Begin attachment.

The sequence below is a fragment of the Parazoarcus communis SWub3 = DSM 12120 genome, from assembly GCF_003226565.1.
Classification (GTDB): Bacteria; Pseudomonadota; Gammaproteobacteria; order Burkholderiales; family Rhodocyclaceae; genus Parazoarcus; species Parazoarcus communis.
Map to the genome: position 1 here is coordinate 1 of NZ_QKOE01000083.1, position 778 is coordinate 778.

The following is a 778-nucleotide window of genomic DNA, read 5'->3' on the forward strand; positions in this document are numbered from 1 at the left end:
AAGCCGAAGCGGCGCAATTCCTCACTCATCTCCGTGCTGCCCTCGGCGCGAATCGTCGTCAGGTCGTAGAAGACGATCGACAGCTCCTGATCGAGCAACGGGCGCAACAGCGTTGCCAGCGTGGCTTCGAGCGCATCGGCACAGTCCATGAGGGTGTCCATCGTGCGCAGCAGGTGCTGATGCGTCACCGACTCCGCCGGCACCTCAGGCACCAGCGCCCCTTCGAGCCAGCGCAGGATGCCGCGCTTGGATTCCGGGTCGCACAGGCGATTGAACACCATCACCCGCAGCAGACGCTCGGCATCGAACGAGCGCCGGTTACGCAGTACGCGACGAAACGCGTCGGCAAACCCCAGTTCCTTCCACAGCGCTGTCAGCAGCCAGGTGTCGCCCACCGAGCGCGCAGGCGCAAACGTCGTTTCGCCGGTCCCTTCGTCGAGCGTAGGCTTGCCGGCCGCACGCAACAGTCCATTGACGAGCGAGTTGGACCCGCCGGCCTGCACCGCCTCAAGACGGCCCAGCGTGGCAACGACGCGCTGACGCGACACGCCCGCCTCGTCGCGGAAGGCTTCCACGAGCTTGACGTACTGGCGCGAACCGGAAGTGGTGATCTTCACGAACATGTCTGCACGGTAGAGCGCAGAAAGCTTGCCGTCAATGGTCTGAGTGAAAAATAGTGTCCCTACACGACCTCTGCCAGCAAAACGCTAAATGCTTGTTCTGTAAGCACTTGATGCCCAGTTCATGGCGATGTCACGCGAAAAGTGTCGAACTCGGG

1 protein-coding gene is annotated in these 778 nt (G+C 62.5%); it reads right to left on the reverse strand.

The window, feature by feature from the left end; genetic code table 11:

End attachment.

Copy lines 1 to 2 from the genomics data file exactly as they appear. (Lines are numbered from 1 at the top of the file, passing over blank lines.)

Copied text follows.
The sequence below is a fragment of the Parazoarcus communis SWub3 = DSM 12120 genome, from assembly GCF_003226565.1.
Classification (GTDB): Bacteria; Pseudomonadota; Gammaproteobacteria; order Burkholderiales; family Rhodocyclaceae; genus Parazoarcus; species Parazoarcus communis.